I'm not expecting the US to be involved (in uni-lateral engagements) in anything but self-interest. History has taught me that. What I'm saying is that the UN needs to become accountable and that has a lot to do with the United States. I'm not saying the rest of the UN is by any means perfect (it's not), but the US does hold a lot of power. Would the UN have gotten involved in Rwanda if the US had demanded it? There's no way of knowing, but it wouldn't have hurt.

By Candi1657 (Candi1657) on Friday, August 20, 2004 - 05:39 pm: Edit

And I'm just saying that measures of accountability should be applied equitably. If anything, since it is the UN's job (and not ours'), they should make the first step.

By Craigk10 (Craigk10) on Friday, August 20, 2004 - 05:42 pm: Edit

Right but the UN needs the US support as the only super power in order to do anything.

By Waffle (Waffle) on Friday, August 20, 2004 - 05:44 pm: Edit

The UN lets tyrannical dictatorships and countries that oppress their people into a democratic system. This doesn't mix well. The UN is bogus.

By Craigk10 (Craigk10) on Friday, August 20, 2004 - 05:51 pm: Edit

But the United States is very much behind those efforts to keep people oppressed. Look no further than Saudi Arabia.

Don't get me wrong. I'm not saying the UN right now is the solution. Read anything about Rwanda and you will hate the UN too. But remember that US support of UN actions did at one time have major pull within the organization.

The point is that it's the only viable option right now. Unilateral action by the US is an option in extreme cases, but too much bad has come of it before. Plus the US doesn't act unless it's in their best interest.

By Candi1657 (Candi1657) on Friday, August 20, 2004 - 05:52 pm: Edit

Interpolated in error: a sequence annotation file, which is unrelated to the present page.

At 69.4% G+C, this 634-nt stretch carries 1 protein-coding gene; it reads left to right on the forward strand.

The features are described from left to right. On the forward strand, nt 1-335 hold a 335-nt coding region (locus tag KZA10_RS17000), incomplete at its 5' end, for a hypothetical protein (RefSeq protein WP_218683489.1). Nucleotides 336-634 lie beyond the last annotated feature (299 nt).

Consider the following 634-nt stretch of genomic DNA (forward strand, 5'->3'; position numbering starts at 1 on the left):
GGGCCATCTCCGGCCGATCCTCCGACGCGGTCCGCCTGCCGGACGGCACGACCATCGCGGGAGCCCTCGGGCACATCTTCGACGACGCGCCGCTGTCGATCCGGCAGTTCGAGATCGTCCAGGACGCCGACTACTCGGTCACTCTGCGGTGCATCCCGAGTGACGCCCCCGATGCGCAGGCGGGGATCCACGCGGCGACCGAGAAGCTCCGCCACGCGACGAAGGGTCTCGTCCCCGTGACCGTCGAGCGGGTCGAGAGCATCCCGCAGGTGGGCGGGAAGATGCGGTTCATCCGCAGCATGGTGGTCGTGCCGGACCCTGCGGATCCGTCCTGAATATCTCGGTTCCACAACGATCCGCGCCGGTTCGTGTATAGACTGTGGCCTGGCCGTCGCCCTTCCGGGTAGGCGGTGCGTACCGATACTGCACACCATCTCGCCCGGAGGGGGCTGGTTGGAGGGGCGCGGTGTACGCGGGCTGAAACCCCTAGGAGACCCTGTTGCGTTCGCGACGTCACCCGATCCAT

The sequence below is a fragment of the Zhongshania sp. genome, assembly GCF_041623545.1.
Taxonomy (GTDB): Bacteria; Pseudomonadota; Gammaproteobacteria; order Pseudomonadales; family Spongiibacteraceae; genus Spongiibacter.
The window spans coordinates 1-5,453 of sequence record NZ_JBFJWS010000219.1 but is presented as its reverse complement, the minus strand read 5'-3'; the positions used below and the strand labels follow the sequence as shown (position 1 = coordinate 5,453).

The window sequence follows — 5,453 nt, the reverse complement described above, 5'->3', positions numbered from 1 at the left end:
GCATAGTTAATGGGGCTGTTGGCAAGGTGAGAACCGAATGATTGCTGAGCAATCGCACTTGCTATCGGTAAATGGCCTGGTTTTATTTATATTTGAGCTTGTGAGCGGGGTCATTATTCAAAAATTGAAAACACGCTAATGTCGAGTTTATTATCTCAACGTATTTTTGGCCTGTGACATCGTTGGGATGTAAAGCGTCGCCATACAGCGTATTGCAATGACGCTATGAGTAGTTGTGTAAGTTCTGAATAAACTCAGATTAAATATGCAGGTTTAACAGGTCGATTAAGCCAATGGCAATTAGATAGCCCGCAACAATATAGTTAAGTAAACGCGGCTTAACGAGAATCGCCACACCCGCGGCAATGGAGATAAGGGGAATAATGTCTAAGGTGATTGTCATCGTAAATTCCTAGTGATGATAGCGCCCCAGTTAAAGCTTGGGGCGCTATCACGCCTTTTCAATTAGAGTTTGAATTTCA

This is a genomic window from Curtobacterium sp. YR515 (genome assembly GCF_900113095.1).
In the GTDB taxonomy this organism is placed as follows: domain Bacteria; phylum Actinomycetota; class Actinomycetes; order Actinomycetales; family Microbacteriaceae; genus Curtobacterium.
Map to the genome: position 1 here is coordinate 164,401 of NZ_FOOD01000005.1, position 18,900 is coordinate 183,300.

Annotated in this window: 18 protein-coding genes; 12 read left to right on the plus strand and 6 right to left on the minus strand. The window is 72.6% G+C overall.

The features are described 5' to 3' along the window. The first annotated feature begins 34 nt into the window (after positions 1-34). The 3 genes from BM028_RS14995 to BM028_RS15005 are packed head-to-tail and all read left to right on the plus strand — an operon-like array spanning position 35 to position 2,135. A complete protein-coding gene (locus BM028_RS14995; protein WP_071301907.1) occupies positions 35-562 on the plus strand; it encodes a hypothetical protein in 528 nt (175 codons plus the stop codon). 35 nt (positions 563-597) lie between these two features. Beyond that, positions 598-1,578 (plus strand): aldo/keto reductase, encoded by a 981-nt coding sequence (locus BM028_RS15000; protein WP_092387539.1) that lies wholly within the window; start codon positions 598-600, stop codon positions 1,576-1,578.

Yes, and the it will get that support if it stops being corrupt and self-serving, i.e., "Oil for Food" scandal. Why anyone would have their doubts about supporting such an entity is completely justified.

By Candi1657 (Candi1657) on Friday, August 20, 2004 - 05:55 pm: Edit

"Plus the US doesn't act unless it's in their best interest."

You act as if that in itself and of itself is a horrible thing. The U.S. isn't the U.N., it doesn't serve in its capacity as the U.N. and it shouldn't be doing the U.N.'s job.

By Craigk10 (Craigk10) on Friday, August 20, 2004 - 05:56 pm: Edit

I think we are playing the chicken or the egg here.All I can do is look back at history and shudder at the many times the US did not get involved when it should've and did get involved been it shouldn't have.

By Candi1657 (Candi1657) on Friday, August 20, 2004 - 05:59 pm: Edit

I can't believe that you would end with such an overly simplistic and reductionist statement...Whatever...

By Craigk10 (Craigk10) on Friday, August 20, 2004 - 05:59 pm: Edit

I'm not saying it's a horrible thing. I don't like it, but it's the way it is. To act as if the US can rid the world of oppression is ludicrous. It's just not happening. That's why anyone who praises the liberation of Afghans and Iraqis are deceiving themselves.

But the US can do some things within the framework of the UN to do some good in the world. They should've supported some things like going into Rwanda as an international organization which could've saved many, many lives.

By Craigk10 (Craigk10) on Friday, August 20, 2004 - 06:01 pm: Edit

I don't know what you are talking about ... I'm just saying that the US has notoriously made some bad decisions according to my perspective and that you have a different perspective on this. Plus I'm not done.

When I say not getting involved, I mean either not supporting an international intervention or supporting the government committing the atrocities.